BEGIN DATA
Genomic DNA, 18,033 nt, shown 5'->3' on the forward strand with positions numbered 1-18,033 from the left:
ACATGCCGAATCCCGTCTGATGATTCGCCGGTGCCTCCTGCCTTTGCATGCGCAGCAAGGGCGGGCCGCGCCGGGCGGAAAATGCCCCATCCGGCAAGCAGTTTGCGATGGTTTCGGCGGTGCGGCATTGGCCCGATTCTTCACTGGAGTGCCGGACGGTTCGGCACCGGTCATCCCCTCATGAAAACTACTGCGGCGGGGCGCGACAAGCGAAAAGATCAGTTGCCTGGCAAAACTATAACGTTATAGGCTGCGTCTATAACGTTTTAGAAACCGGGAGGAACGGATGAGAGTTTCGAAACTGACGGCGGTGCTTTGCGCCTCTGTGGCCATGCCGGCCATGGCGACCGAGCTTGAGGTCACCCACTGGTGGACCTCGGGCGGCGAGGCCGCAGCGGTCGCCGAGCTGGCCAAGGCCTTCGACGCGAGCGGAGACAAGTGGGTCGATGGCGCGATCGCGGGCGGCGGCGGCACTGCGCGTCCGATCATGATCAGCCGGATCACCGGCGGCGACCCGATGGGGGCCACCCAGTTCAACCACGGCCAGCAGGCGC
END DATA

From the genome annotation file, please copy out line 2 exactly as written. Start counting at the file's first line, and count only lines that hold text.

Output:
ACATGCCGAATCCCGTCTGATGATTCGCCGGTGCCTCCTGCCTTTGCATGCGCAGCAAGGGCGGGCCGCGCCGGGCGGAAAATGCCCCATCCGGCAAGCAGTTTGCGATGGTTTCGGCGGTGCGGCATTGGCCCGATTCTTCACTGGAGTGCCGGACGGTTCGGCACCGGTCATCCCCTCATGAAAACTACTGCGGCGGGGCGCGACAAGCGAAAAGATCAGTTGCCTGGCAAAACTATAACGTTATAGGCTGCGTCTATAACGTTTTAGAAACCGGGAGGAACGGATGAGAGTTTCGAAACTGACGGCGGTGCTTTGCGCCTCTGTGGCCATGCCGGCCATGGCGACCGAGCTTGAGGTCACCCACTGGTGGACCTCGGGCGGCGAGGCCGCAGCGGTCGCCGAGCTGGCCAAGGCCTTCGACGCGAGCGGAGACAAGTGGGTCGATGGCGCGATCGCGGGCGGCGGCGGCACTGCGCGTCCGATCATGATCAGCCGGATCACCGGCGGCGACCCGATGGGGGCCACCCAGTTCAACCACGGCCAGCAGGCGC